Germany urges USA to deal with its financial crisis

The European Union and German Chancellor Angela Merkel on Tuesday urged the United States to deal with its financial crisis and urged U.S. lawmakers to quickly reverse their vote to reject a a US$700 billion (EUR 488 billion) bank rescue plan.

"The United States must take its responsibility in this situation, must show statesmanship for the sake of their own country, and for the sake of the world," EU Commission spokesman Johannes Laitenberger said

He said the 27-country EU was disappointed the U.S. House of Representatives rejected the rescue package for the financial markets Monday. He said a reworked version should be approved swiftly.

"We expect that the decision will go through soon," said Laitenberger. "The turmoil that we are facing has originated in the United States. It has become a global problem. The United States have a special responsibility in this situation."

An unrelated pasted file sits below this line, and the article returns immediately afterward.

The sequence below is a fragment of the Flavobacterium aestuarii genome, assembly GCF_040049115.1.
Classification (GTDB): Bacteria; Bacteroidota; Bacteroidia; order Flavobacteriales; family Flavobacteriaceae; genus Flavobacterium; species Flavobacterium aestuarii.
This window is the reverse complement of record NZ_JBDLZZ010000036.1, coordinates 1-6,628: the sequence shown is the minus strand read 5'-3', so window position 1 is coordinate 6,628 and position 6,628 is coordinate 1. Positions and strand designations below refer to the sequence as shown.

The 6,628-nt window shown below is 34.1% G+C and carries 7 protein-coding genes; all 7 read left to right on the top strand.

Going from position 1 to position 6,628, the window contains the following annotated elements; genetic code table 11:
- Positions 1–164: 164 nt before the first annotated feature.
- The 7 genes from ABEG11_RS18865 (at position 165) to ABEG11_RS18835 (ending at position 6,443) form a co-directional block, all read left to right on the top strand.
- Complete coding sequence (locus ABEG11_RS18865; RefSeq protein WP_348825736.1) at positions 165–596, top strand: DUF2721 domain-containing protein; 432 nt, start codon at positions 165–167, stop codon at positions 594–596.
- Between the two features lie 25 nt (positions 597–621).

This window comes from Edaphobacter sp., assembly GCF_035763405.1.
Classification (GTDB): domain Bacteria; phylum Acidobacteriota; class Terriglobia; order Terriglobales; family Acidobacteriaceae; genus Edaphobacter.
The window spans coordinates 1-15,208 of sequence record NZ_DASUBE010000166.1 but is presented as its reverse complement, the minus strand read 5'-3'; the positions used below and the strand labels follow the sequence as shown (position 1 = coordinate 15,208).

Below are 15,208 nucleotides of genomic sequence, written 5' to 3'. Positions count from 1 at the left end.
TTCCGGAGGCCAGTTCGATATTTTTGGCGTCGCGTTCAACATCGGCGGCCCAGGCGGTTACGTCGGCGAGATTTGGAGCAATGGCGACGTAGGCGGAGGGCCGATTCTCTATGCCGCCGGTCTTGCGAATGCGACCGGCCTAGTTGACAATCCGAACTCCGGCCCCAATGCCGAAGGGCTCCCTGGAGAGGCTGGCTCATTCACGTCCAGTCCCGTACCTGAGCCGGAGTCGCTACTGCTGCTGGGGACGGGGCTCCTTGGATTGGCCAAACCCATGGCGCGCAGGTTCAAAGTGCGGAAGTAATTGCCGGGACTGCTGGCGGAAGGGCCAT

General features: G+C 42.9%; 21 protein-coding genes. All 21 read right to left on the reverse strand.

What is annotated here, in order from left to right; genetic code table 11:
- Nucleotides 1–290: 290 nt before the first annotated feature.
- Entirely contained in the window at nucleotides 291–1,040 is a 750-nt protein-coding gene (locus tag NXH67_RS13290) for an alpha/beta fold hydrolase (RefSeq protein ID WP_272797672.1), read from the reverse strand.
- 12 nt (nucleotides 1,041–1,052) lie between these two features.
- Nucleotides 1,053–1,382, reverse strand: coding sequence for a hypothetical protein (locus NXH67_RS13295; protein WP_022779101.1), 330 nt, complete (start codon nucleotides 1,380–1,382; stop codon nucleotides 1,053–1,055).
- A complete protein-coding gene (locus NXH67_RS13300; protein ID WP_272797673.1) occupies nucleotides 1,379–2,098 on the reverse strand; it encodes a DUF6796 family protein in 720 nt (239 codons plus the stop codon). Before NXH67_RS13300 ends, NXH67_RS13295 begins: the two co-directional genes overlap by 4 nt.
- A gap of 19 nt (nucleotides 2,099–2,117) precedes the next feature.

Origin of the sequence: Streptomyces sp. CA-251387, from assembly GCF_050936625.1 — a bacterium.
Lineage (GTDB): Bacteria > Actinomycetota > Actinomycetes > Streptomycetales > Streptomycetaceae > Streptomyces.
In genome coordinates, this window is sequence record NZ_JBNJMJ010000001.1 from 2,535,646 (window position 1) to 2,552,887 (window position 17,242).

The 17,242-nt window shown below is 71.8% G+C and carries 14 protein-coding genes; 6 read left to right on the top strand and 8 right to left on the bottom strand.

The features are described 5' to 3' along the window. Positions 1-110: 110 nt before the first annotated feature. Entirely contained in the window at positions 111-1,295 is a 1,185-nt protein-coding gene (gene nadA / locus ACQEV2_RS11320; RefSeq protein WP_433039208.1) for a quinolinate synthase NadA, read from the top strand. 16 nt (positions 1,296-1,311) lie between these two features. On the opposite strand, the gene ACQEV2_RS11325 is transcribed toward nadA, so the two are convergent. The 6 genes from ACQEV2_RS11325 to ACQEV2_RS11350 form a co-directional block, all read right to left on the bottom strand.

German Chancellor Merkel said Tuesday that the quick passage of a rescue package is "the precondition for creating new confidence on the markets - and that is of incredibly great significance."

The EU's Laitenberger insisted European authorities had acted swiftly to keep markets going and help banks in trouble.

"The last hours have once again shown that European authorities are assuming their responsibilities," said Laitenberger. "This again shows that public authorities in Europe can live up to the task of preserving financial stability and protecting savings."

Belgium, France and Luxembourg said they would inject almost Ђ6.4 billion (US$9.2 billion) to keep Dexia afloat, the second Belgian bank this week to get a government and shareholder bailout.

In Ireland, the government issued a sweeping guarantee to insure deposits and bank borrowings against a potential collapse and shares subsequently surged.

"The system is coping," he said.

French President Nicolas Sarkozy, who holds the EU's presidency, said Europe's four main economic powers were to meet in Paris in the coming days to prepare for a larger summit to deal with the meltdown.

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